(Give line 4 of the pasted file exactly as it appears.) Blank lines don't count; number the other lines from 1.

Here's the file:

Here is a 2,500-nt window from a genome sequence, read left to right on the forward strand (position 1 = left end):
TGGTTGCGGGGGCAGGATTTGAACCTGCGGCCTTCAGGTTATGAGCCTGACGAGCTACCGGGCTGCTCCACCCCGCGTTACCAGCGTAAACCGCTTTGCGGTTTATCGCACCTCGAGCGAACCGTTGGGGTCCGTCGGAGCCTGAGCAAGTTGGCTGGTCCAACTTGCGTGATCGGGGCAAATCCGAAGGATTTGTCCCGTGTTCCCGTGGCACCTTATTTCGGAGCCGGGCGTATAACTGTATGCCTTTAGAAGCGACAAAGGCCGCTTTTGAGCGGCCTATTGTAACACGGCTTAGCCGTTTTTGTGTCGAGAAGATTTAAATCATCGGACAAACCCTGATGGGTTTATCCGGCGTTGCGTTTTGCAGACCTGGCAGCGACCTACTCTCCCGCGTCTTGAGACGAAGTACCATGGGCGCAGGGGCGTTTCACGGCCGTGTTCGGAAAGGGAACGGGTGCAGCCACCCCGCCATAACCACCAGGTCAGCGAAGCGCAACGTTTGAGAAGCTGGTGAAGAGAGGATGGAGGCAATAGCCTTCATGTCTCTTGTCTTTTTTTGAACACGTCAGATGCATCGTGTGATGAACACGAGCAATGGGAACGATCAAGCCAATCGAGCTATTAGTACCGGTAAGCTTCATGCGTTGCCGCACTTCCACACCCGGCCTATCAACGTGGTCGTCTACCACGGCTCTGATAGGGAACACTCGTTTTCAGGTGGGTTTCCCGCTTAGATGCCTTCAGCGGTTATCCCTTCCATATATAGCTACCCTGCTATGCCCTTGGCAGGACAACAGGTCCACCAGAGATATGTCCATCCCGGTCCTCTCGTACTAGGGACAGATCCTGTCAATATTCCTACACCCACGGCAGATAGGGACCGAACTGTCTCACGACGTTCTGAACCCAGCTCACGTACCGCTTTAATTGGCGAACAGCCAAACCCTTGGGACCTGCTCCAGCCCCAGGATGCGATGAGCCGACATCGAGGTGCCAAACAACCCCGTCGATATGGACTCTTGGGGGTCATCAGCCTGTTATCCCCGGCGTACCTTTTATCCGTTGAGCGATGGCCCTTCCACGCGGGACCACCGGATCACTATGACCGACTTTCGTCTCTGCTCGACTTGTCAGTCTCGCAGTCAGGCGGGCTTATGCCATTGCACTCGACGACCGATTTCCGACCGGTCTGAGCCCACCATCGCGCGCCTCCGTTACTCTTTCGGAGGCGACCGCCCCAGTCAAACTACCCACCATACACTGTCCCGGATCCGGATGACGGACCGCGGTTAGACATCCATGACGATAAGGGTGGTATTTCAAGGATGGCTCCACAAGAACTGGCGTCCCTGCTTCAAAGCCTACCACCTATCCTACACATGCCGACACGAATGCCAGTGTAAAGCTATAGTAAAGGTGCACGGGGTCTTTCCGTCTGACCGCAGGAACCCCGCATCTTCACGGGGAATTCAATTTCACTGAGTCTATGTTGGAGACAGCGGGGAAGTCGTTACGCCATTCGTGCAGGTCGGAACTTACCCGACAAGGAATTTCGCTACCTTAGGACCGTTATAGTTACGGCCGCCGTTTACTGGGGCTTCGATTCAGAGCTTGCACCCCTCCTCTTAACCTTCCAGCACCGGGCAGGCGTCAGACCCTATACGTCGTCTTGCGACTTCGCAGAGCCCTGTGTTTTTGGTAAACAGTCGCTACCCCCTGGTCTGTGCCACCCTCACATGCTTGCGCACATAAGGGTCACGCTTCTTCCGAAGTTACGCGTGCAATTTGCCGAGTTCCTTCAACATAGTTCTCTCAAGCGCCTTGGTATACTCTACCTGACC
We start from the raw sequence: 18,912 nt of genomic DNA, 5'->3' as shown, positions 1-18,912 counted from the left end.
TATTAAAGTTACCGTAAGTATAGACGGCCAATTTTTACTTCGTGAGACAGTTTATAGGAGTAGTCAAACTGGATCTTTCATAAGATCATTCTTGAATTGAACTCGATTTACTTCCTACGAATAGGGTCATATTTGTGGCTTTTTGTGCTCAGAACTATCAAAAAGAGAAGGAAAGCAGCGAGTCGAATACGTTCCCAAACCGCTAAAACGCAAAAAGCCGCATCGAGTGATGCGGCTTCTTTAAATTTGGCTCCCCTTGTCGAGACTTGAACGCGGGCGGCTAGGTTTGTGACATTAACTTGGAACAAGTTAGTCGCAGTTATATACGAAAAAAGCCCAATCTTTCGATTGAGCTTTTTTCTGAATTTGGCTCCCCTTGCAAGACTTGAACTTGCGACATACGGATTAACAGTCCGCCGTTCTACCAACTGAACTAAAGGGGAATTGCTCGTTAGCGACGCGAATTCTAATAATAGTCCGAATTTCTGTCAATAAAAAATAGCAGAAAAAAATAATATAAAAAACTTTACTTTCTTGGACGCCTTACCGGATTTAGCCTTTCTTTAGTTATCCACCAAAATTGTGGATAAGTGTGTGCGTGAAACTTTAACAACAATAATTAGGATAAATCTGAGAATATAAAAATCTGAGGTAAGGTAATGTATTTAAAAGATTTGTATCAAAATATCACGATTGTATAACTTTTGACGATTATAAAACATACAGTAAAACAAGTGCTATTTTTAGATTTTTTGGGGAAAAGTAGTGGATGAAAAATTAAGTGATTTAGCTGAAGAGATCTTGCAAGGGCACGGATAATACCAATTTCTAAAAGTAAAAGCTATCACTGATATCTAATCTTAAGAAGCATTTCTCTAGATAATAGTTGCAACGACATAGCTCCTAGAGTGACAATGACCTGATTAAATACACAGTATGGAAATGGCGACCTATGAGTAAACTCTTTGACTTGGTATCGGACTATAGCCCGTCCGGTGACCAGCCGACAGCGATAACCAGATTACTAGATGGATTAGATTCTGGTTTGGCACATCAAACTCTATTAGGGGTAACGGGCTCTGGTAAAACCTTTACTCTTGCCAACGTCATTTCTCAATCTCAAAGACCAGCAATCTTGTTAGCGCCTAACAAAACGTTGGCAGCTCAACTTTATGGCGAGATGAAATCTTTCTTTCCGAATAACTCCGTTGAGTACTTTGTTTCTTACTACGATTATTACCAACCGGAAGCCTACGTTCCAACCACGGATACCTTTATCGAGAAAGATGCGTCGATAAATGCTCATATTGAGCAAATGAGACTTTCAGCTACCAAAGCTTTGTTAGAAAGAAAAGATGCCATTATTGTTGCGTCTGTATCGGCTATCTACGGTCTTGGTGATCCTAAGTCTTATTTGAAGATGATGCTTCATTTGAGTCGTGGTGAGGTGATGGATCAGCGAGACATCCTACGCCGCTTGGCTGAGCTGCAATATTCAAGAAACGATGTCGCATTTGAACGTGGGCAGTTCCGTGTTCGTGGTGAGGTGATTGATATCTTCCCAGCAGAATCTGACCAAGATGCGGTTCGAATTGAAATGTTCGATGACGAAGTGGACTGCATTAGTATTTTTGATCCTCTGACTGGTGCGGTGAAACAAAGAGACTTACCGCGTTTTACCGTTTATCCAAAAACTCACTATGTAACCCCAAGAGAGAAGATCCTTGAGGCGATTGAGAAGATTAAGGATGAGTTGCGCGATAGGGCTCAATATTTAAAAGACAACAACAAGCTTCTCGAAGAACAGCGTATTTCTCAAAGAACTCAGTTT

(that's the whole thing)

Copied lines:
TATTAAAGTTACCGTAAGTATAGACGGCCAATTTTTACTTCGTGAGACAGTTTATAGGAGTAGTCAAACTGGATCTTTCATAAGATCATTCTTGAATTGAACTCGATTTACTTCCTACGAATAGGGTCATATTTGTGGCTTTTTGTGCTCAGAACTATCAAAAAGAGAAGGAAAGCAGCGAGTCGAATACGTTCCCAAACCGCTAAAACGCAAAAAGCCGCATCGAGTGATGCGGCTTCTTTAAATTTGGCTCCCCTTGTCGAGACTTGAACGCGGGCGGCTAGGTTTGTGACATTAACTTGGAACAAGTTAGTCGCAGTTATATACGAAAAAAGCCCAATCTTTCGATTGAGCTTTTTTCTGAATTTGGCTCCCCTTGCAAGACTTGAACTTGCGACATACGGATTAACAGTCCGCCGTTCTACCAACTGAACTAAAGGGGAATTGCTCGTTAGCGACGCGAATTCTAATAATAGTCCGAATTTCTGTCAATAAAAAATAGCAGAAAAAAATAATATAAAAAACTTTACTTTCTTGGACGCCTTACCGGATTTAGCCTTTCTTTAGTTATCCACCAAAATTGTGGATAAGTGTGTGCGTGAAACTTTAACAACAATAATTAGGATAAATCTGAGAATATAAAAATCTGAGGTAAGGTAATGTATTTAAAAGATTTGTATCAAAATATCACGATTGTATAACTTTTGACGATTATAAAACATACAGTAAAACAAGTGCTATTTTTAGATTTTTTGGGGAAAAGTAGTGGATGAAAAATTAAGTGATTTAGCTGAAGAGATCTTGCAAGGGCACGGATAATACCAATTTCTAAAAGTAAAAGCTATCACTGATATCTAATCTTAAGAAGCATTTCTCTAGATAATAGTTGCAACGACATAGCTCCTAGAGTGACAATGACCTGATTAAATACACAGTATGGAAATGGCGACCTATGAGTAAACTCTTTGACTTGGTATCGGACTATAGCCCGTCCGGTGACCAGCCGACAGCGATAACCAGATTACTAGATGGATTAGATTCTGGTTTGGCACATCAAACTCTATTAGGGGTAACGGGCTCTGGTAAAACCTTTACTCTTGCCAACGTCATTTCTCAATCTCAAAGACCAGCAATCTTGTTAGCGCCTAACAAAACGTTGGCAGCTCAACTTTATGGCGAGATGAAATCTTTCTTTCCGAATAACTCCGTTGAGTACTTTGTTTCTTACTACGATTATTACCAACCGGAAGCCTACGTTCCAACCACGGATACCTTTATCGAGAAAGATGCGTCGATAAATGCTCATATTGAGCAAATGAGACTTTCAGCTACCAAAGCTTTGTTAGAAAGAAAAGATGCCATTATTGTTGCGTCTGTATCGGCTATCTACGGTCTTGGTGATCCTAAGTCTTATTTGAAGATGATGCTTCATTTGAGTCGTGGTGAGGTGATGGATCAGCGAGACATCCTACGCCGCTTGGCTGAGCTGCAATATTCAAGAAACGATGTCGCATTTGAACGTGGGCAGTTCCGTGTTCGTGGTGAGGTGATTGATATCTTCCCAGCAGAATCTGACCAAGATGCGGTTCGAATTGAAATGTTCGATGACGAAGTGGACTGCATTAGTATTTTTGATCCTCTGACTGGTGCGGTGAAACAAAGAGACTTACCGCGTTTTACCGTTTATCCAAAAACTCACTATGTAACCCCAAGAGAGAAGATCCTTGAGGCGATTGAGAAGATTAAGGATGAGTTGCGCGATAGGGCTCAATATTTAAAAGACAACAACAAGCTTCTCGAAGAACAGCGTATTTCTCAAAGAACTCAGTTT